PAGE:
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Saturday, April 23, 2022

Brand-new music from Bonnie Raitt, Marcus King, The Suffers, Common Deer, The Silos


Bonnie Raitt: Livin' for the Ones


On her 21st album, the Grammy Lifetime Achievement Award winner shows her singing, songwriting and guitar-playing are as excellent as ever. The LP was recorded during the summer of 2021, and this song reflects on lives lost to Covid, with the message that we must make the most of our own lives in their honor. It's a co-write with frequent collaborator George Marinelli, who joins in on guitar and vocals. The record also features two veteran members of Raitt’s band, bassist James Hutchinson and drummer Ricky Fataar, as well as Glenn Patscha (keyboards/backing vocals) and Kenny Greenberg (guitar). Its 10 tracks are a mix of originals -- including the title song, equal parts heart-wrenching and heart-warming -- and covers, including "Love So Strong" by Toots and the Maytals. Raitt planned to record the song as a duet with Toots Hibbert -- but he was one of "the ones" taken by the pandemic.

Marcus King: Hard Working Man


Working again with Dan Auerbach, who produced 2019's El Dorado, the blues-rock guitarist is preparing to release Young Blood in August. King says the music of the English band Free and its late guitarist Paul Kossof was running through his head when he was writing this song. The result, writes Rolling Stone: "The high-octane track explodes with an FM-radio chorus, a chunky guitar riff, and enough cowbell to satisfy Christopher Walken. [It] sounds as if it arrived in the year 2022 by way of a bitchin’, time-traveling 1970 Camaro."

The Suffers: Don't Bother Me


This Houston-based ensemble fronted by singer Kam Franklin will release its third studio album, It Starts With Love, in June. This first single started with a demo Franklin received several years ago from a friend, Swedish writer/producer Johan Karlberg. The band finally took it into a studio and "knocked it out over the course of two-and-a-half days," the singer said in a statement. "Influenced by the complexities, power, and care of Buena Vista Social Club, Miami Sound Machine, and Sly and The Family Stone, ‘Don’t Bother Me’ is a demand to be left alone by the outside world so that the wildness, fun, mistakes, and freedom that should come with being a young adult can truly be embraced.”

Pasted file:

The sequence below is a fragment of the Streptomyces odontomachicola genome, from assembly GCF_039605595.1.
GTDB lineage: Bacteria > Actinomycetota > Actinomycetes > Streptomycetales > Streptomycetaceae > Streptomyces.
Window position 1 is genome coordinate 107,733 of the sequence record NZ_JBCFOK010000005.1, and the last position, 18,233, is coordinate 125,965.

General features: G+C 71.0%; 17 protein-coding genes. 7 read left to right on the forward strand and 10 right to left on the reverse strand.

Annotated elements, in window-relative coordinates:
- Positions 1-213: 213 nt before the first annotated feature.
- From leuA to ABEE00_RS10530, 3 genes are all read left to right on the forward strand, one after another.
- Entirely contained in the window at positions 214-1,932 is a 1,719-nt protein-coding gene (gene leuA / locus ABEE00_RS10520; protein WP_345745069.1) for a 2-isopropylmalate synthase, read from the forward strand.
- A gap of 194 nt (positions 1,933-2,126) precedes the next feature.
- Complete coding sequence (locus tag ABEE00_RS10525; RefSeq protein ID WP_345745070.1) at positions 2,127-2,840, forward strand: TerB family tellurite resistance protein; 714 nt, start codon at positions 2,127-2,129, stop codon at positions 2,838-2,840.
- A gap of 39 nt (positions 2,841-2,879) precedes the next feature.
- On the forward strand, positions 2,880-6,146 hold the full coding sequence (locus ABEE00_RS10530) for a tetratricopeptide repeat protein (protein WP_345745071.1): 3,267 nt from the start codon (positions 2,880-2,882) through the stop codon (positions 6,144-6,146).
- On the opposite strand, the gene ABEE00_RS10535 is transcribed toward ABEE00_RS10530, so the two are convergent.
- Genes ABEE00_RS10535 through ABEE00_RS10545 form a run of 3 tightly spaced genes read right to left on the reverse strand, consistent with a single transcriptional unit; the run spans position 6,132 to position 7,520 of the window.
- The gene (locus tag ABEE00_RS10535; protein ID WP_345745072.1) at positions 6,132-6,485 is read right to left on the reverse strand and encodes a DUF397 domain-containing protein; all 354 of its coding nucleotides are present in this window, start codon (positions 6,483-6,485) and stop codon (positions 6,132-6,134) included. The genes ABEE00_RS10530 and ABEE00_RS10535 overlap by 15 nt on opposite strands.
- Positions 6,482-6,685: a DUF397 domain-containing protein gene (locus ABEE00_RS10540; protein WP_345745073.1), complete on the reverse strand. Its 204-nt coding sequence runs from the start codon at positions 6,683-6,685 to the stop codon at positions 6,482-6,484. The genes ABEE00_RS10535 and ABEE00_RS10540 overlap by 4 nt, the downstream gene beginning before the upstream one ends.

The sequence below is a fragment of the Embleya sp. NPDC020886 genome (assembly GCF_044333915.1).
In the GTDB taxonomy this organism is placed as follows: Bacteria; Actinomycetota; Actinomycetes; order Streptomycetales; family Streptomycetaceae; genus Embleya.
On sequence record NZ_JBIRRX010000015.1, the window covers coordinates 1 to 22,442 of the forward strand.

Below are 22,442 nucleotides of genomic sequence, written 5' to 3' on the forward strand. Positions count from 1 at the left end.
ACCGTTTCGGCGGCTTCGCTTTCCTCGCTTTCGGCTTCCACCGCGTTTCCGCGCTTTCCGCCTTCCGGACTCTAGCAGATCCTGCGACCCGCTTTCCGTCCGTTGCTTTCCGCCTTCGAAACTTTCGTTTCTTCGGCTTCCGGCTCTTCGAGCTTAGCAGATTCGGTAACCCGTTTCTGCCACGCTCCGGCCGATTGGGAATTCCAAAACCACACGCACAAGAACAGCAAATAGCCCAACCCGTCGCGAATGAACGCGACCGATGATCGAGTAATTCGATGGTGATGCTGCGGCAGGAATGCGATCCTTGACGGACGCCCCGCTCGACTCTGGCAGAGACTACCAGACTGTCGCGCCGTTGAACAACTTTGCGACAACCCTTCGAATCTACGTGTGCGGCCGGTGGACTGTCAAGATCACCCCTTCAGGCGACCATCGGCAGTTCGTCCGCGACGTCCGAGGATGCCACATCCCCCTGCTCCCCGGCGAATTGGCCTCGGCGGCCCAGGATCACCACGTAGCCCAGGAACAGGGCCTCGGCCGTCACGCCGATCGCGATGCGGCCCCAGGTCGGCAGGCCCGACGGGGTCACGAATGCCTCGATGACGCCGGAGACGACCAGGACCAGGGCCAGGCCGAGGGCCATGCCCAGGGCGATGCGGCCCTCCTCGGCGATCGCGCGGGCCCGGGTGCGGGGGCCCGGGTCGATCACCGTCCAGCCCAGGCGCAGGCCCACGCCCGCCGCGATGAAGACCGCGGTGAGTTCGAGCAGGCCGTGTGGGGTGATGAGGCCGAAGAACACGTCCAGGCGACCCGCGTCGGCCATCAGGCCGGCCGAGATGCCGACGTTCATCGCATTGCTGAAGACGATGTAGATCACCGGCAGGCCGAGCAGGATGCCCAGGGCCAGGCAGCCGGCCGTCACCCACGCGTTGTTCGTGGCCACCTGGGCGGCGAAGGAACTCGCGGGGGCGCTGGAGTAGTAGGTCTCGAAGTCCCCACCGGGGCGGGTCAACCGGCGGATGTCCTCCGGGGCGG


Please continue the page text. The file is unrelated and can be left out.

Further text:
Common Deer: Take Me Home


Comprised of two sets of siblings -- Sheila Hart (vocals), Adam Hart (guitar, synthesizer), Liam Farrell (percussion, samples) and Connor Farrell (bass) -- this Toronto group just released its first LP, Maximalist, following a couple of EPs and then a pandemic-forced break. "It’s hard to feel like a musician when you can’t really record or perform," Sheila Hart tells Streets of Toronto. "I’ve definitely had a couple of identity crises over the last two years! But I’ve tried to combat that feeling by continuing to write a lot." She describes the album as "a lot of fun, despite the heavier lyrical themes. I was going through a lot of ups and downs with my relationships and mental illness throughout the writing process, and all of that ended up in the record. It’s definitely very personal. The music itself is pretty upbeat, and I love how that juxtaposes with the more serious lines."

The Silos: My Favorite Animal


The Silos initially emerged in New York in the 1980s, playing what might now be called alternative or Americana music, and were named Best New Artist in the 1987 Rolling Stone Critics Poll. We confess we weren't aware of them then, and the band's makeup and sound have morphed over the years. It's led by co-founder Walter Salas-Humara, who says it has "members all over the United States and in parts of Europe." Its upcoming album, Family, "was recorded in the Northeast, the Midwest, Texas and Germany, with members from all those regions dropping in on each other’s tracks via our modern technology." Salas-Humara describes this first single as "a melodic rock effort with a funky groove and sticky guitar and organ hooks. The lyric condenses the diversity in our cultures and ecosystems into a beautiful universality. Certainly the right message in troubled times."

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